I wrote: I don't think anyone harmed Geraldine Largay. I think she did what many of us "of a certain age" are prone to do --- let a schedule dictate our lives and rush to meet our deadline, throwing caution to the wind ---
However, the book referenced apparently strikes at the core of the "Mystic Order of the Appalachian Trail" from the brief description [depressing, something 'like this' might happen to Geraldine] and IM(not so)HO should be part of the whole of a hiker's preparation for hiking the Trail, even if it is fiction, as the author of the book clearly notes. A person - male or female - makes decisions in life based on as much Information as she or he can gather - denying a person information, even if it's a "What If" novel, could prove detrimental --- whether we're talking about Whitewater Kayaking which has drowning hazards or Rock Climbing which as falling hazards or Mountain Bike riding in places with grizzly bears and panthers or Canoeing in places where there are alligators --- few would want anyone to go on those adventures not knowing the dangers and learning how to prepare for them --- WHY is it so different when it comes to the Appalachian Trail?? WHAT IF scenarios are often used in preparation for real life, so what's so inherently 'wrong' about reading a novel with a What If story that has an unhappy ending?
An Editorial Aside:
Bill Bryson's fictional and questionable satire work, "A Walk in the Woods." gave the readers a mythical and inaccurate version of Thru Hiking the Appalachian Trail and of the Southern Appalachian Trail States and her people. It's about as accurate as the novel in question, yet it is available at bookstores in the "Hiking" or "Appalachian Trail" sections and Mr Bryson has been a speaker at a number of venues, from stores that sell hiking equipment to AT hiking clubs and events. [Some may question my dislike for the Southernphobe Mr Bryson ... in the South, we despise people who mock our disabled and elderly mothers and grandmothers as he did of Mrs. Mull's mother. If ever there was a book not to read or a person not to support with your American dollars, it is Mr Bryson.]Few are frightened out of Whitewater Kayaking, Rock Climbing, Mountain Bike Riding or Canoeing after reading stories of drownings, broken necks, maulings or other injuries or deaths In these activities --- so why the fear that one or a dozen stories which include harrowing experiences or deaths on the Appalachian Trail will deter anyone?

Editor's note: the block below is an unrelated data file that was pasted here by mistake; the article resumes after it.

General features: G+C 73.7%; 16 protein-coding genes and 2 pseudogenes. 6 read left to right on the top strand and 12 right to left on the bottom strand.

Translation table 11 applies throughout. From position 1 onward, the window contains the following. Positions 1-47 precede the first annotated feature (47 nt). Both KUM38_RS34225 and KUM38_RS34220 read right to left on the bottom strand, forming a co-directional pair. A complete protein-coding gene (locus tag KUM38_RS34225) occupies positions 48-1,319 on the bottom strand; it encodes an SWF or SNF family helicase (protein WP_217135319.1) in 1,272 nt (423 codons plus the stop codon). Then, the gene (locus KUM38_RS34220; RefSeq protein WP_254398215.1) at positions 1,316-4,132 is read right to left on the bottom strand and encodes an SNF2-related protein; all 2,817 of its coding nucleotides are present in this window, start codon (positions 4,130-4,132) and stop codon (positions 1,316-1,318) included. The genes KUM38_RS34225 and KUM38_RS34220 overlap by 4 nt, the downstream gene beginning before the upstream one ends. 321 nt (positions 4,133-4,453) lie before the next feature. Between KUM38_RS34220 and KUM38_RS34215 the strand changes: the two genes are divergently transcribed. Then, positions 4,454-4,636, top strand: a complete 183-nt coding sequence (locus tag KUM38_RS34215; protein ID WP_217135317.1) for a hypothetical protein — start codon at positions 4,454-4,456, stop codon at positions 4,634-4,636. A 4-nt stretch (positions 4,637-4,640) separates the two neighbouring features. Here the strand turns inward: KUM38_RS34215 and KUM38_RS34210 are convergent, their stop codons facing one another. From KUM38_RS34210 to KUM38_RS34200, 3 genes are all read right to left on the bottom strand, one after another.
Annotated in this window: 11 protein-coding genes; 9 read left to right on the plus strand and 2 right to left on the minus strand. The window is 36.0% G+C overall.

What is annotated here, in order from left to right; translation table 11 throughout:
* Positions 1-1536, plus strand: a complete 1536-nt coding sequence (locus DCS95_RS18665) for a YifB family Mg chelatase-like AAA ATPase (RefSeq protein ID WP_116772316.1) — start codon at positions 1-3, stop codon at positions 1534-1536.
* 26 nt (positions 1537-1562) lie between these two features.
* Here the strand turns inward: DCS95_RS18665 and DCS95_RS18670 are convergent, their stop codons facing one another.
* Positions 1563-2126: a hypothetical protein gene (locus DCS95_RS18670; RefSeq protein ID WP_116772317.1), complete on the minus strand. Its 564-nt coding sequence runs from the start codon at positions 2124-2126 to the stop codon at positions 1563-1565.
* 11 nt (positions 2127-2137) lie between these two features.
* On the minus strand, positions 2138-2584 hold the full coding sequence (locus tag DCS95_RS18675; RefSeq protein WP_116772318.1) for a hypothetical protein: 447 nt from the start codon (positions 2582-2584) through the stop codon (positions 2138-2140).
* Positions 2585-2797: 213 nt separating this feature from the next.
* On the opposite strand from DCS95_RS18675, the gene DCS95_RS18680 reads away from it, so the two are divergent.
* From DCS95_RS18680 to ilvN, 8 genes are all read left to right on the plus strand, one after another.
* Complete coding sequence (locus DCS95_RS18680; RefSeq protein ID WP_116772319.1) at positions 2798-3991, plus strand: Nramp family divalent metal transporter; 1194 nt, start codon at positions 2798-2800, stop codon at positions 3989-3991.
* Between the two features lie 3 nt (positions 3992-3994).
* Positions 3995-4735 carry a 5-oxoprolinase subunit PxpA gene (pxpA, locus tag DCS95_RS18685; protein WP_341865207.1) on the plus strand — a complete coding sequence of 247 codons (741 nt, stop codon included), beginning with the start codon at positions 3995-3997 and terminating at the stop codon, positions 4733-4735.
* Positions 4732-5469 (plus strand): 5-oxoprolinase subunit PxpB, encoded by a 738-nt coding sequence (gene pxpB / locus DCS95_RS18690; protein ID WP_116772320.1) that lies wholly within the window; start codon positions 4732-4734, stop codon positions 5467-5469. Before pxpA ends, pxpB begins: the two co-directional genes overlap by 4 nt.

When I watch the made for TV movies about fictionalized real life adventures that "nearly went wrong and could have ended in death but didn't" it does not invoke fear of embarking on a similar adventure. When I read accounts of people who overcome the harrowing odds during an adventure (books about K2 come to mind), it doesn't preclude my risking my life on a similar experience. But I do learn something from those Adventure Books -- they are beneficial. And denying me knowledge of them, be they a string of facts, a woven story, or a fictionalized tale, were I to plan such a Trek, such an exciting Once in a Lifetime Adventure, would be tantamount to blind folding me and telling me to cross 8 lanes of Interstate at rush hour.
Other sports do not get the censorship given to the AT - and most hiking in general - WHY the censorship of a novel about the Appalachian Trail just because someone doesn't like the way it ends?
Another Editorial Aside:
When I responded to the remark about "Black Heart on the Appalachian Trail" I was unaware that it was JUST A NOVEL and not a factual account. It was a 'what if' tale that apparently has some very accurate descriptions of various places along the Appalachian Trail and the reader got caught up in it ... which is fine. But to try to censor others from reading it? Let's censor all the books with unhappy endings or endings which don't suit our fancy of the moment. ~~ A little sarcasm to end this post.PS ... I never have read "Lady Chatterley's Lover" ... it was censored when I was in High School. Maybe I should see if I can find it online and read it. Or maybe even buy a copy when I buy "Black Heart on the Appalachian Trail."